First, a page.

from notes by Calum MacDonald © 2007

Publiées en 1952 mais composées en 1950–51 pour le duo voix/piano de leurs dédicataires (Pierre Bernac et Francis Poulenc), les Mélodies passagères, op. 27 sont un délicat compliment adressé et au Poulenc compositeur, et aux traditions de la mélodie française. Barber choisit des vers de Rainer Maria Rilke, poète allemand qui écrivit parfois en français après s’être installé dans le Valais suisse. Quatre de ces cinq textes sont empruntés aux Poèmes français de Rilke (écrits en hommage à Paul Valéry, dans un esprit d’imitation); le dernier texte est issu de Les quatrains valaisans. Toutes ces pièces prouvent combien Barber sut être constamment subtil, que la prosodie fût anglaise ou française. Puisque tout passe, lyriquement méditatif, sert d’introduction à l’évocateur paysage lacustre d’Un cygne, où la figuration à la main gauche, dessinant un paisible écho, et le doux clapotis des quartes à la main droite font surgir les eaux profondes sur lesquelles le cygne glisse, à la ligne mélodique tenue de la voix. Dans Tombeau dans un parc, les graves quartes et quintes pianistiques résonnent comme de lointains carillons, que seule l’apparition de la blanche colombe change momentanément en arpèges harpés. Autre pièce dans le style des cloches, Le clocher chante, plus directe, plus extravertie, sonne un joyeux carillon à la louange du Valais. Pour la dernière mélodie, Départ, le mélancolique ostinato à la main gauche (piano) forme une dissonance douce-amère, avec les sol répétés de la main droite en préambule du douloureux climax de «ce sera un point rose».

extrait des notes rédigées par Calum MacDonald © 2007
Français: Hypérion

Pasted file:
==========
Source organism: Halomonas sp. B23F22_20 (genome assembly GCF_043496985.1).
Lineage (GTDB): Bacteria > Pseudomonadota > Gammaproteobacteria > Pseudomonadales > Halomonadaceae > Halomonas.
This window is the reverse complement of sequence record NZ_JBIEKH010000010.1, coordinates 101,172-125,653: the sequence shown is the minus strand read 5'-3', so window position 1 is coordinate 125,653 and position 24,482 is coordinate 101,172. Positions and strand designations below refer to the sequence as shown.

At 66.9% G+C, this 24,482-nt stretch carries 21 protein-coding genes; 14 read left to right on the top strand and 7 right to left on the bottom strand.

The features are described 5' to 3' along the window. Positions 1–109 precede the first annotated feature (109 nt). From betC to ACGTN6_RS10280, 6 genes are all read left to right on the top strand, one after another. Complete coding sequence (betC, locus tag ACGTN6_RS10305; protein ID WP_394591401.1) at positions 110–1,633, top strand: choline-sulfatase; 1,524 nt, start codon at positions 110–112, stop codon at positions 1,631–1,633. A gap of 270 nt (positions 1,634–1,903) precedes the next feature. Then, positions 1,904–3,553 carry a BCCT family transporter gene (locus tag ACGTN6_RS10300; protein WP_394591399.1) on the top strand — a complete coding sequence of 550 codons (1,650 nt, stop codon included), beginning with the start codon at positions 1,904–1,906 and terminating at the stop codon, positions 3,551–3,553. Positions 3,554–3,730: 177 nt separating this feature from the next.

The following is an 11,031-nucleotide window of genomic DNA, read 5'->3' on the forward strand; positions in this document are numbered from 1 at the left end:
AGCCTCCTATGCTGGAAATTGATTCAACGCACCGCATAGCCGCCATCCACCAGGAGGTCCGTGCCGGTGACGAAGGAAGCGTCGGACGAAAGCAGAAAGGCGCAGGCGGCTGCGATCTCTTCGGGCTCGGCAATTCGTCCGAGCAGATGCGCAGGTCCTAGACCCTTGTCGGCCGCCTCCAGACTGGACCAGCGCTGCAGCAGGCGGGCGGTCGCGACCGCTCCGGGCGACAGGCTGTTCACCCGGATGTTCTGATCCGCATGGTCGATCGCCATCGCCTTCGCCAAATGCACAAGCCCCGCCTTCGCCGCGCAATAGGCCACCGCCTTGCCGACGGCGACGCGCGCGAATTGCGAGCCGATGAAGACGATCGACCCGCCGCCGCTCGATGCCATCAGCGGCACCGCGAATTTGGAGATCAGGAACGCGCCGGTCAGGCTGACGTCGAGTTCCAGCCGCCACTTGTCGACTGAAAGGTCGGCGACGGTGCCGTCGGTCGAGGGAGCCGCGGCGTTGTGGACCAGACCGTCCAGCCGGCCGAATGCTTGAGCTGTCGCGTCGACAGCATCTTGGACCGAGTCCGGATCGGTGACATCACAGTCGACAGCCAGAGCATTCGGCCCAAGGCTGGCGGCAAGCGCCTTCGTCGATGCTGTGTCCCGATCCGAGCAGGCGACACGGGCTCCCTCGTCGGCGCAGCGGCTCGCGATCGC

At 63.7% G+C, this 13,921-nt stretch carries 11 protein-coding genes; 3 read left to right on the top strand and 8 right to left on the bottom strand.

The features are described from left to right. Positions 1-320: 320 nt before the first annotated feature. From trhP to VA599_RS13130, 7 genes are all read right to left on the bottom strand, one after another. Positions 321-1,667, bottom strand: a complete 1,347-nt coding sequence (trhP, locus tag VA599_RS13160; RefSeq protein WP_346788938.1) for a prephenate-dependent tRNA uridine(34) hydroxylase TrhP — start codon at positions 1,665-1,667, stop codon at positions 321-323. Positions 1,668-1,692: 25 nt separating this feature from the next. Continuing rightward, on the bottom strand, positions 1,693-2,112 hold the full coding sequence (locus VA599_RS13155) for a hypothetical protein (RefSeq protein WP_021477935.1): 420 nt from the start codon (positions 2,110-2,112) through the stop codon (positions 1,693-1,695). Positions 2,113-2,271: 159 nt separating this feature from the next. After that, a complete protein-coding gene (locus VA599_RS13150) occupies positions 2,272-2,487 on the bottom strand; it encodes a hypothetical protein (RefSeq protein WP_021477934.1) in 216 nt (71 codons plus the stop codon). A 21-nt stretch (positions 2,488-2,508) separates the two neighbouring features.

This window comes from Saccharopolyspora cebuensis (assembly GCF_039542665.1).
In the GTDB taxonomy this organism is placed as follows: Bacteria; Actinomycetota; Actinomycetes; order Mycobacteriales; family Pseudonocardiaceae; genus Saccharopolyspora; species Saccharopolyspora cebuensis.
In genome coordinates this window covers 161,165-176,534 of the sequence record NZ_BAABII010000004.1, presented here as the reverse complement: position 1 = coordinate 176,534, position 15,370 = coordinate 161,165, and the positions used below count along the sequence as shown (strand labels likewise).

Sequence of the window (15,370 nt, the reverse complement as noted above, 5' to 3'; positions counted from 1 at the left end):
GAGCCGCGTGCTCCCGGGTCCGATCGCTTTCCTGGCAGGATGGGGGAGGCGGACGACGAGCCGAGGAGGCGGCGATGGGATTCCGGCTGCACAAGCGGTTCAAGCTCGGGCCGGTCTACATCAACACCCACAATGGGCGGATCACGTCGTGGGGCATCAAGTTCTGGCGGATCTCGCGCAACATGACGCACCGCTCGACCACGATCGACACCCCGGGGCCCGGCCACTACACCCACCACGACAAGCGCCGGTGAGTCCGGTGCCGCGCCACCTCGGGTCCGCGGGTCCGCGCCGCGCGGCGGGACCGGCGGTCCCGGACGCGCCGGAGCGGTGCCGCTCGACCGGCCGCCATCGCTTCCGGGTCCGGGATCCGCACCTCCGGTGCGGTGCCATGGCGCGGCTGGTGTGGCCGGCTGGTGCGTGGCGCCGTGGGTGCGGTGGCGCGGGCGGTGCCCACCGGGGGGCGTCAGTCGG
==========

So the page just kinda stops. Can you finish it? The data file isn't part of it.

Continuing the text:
Die 1950–51 komponierten und 1952 veröffentlichten Mélodies passagères op. 27 wurden für das Gesang/ Klavier-Duo von Pierre Bernac und Francis Poulenc geschrieben, dem sie auch gewidmet sind. Sie sind ein zartes Kompliment an Poulenc als Komponisten sowie die Tradition des französischen Liedes. Barber wählte Gedichte von Rainer Maria Rilke, der zwar allgemein als deutscher Dichter betrachtet wird, aber gelegentlich auch auf Französisch schrieb, nachdem er sich im Schweizer Kanton Wallis niedergelassen hatte. Vier der fünf Gedichte stammen aus Rilkes Poèmes français, die als Hommage und in Imitation von Paul Valéry geschrieben wurden, das fünfte aus Les quatrains valaisans. Diese Vertonungen erweisen Barber als einen ebenso einfühlsamen Setzer französischer Prosodie wie englischer. Das lyrisch-nachdenkliche Puisque tout passé fungiert als Einleitung zur evokativen Seelandschaft von Un cygne, wo die leisen Echos der Figuration in der linken Hand und die sanft plätschernden Quarten in der rechten die tiefen Gewässer heraufbeschwören, auf denen der Schwan in der weit gespannten Gesangslinie gleitet. In Tombeau dans un parc tönen die soliden Quarten und Quinten des Klaviers wie ferne Glocken und wechseln nur für einen Augenblick zu harfenarten Arpeggien bei der Erscheinung einer weißen Taube. Le clocher chante ist ein offensichtlicheres, extrovertierteres Glockenstück, das zum Lobe des Wallis ein Glockenspiel läutet. Für das letzte Lied, Départ, bildet das melancholische Ostinato der linken Hand des Klaviers eine leise, bittere Dissonanz mit den repetierten Gs der rechten Hand als Präambel zum schmerzlichen Höhepunkt auf „ce sera un point rose“.

aus dem Begleittext von Calum MacDonald © 2007
Deutsch: Renate Wendel